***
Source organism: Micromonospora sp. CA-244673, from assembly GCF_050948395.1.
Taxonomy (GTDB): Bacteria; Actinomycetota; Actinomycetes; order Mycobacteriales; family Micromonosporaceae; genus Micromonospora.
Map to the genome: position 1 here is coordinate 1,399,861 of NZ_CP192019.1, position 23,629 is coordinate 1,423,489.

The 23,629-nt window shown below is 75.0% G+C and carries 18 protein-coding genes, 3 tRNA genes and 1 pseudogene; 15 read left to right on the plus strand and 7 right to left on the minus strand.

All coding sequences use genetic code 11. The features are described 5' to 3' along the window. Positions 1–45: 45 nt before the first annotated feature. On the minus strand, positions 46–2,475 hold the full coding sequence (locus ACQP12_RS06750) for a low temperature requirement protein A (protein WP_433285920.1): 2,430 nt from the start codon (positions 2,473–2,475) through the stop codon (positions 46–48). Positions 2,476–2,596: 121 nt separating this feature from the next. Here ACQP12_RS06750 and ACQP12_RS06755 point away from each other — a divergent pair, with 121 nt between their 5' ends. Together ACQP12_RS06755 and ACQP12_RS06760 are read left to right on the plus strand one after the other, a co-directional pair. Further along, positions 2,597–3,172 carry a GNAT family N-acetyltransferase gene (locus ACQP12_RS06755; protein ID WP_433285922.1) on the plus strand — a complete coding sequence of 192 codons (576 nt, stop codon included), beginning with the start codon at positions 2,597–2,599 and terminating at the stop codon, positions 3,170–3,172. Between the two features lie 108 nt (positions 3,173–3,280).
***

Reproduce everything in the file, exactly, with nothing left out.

Source organism: Micromonospora sp. CA-244673, from assembly GCF_050948395.1.
Taxonomy (GTDB): Bacteria; Actinomycetota; Actinomycetes; order Mycobacteriales; family Micromonosporaceae; genus Micromonospora.
Map to the genome: position 1 here is coordinate 1,399,861 of NZ_CP192019.1, position 23,629 is coordinate 1,423,489.

The 23,629-nt window shown below is 75.0% G+C and carries 18 protein-coding genes, 3 tRNA genes and 1 pseudogene; 15 read left to right on the plus strand and 7 right to left on the minus strand.

All coding sequences use genetic code 11. The features are described 5' to 3' along the window. Positions 1–45: 45 nt before the first annotated feature. On the minus strand, positions 46–2,475 hold the full coding sequence (locus ACQP12_RS06750) for a low temperature requirement protein A (protein WP_433285920.1): 2,430 nt from the start codon (positions 2,473–2,475) through the stop codon (positions 46–48). Positions 2,476–2,596: 121 nt separating this feature from the next. Here ACQP12_RS06750 and ACQP12_RS06755 point away from each other — a divergent pair, with 121 nt between their 5' ends. Together ACQP12_RS06755 and ACQP12_RS06760 are read left to right on the plus strand one after the other, a co-directional pair. Further along, positions 2,597–3,172 carry a GNAT family N-acetyltransferase gene (locus ACQP12_RS06755; protein ID WP_433285922.1) on the plus strand — a complete coding sequence of 192 codons (576 nt, stop codon included), beginning with the start codon at positions 2,597–2,599 and terminating at the stop codon, positions 3,170–3,172. Between the two features lie 108 nt (positions 3,173–3,280).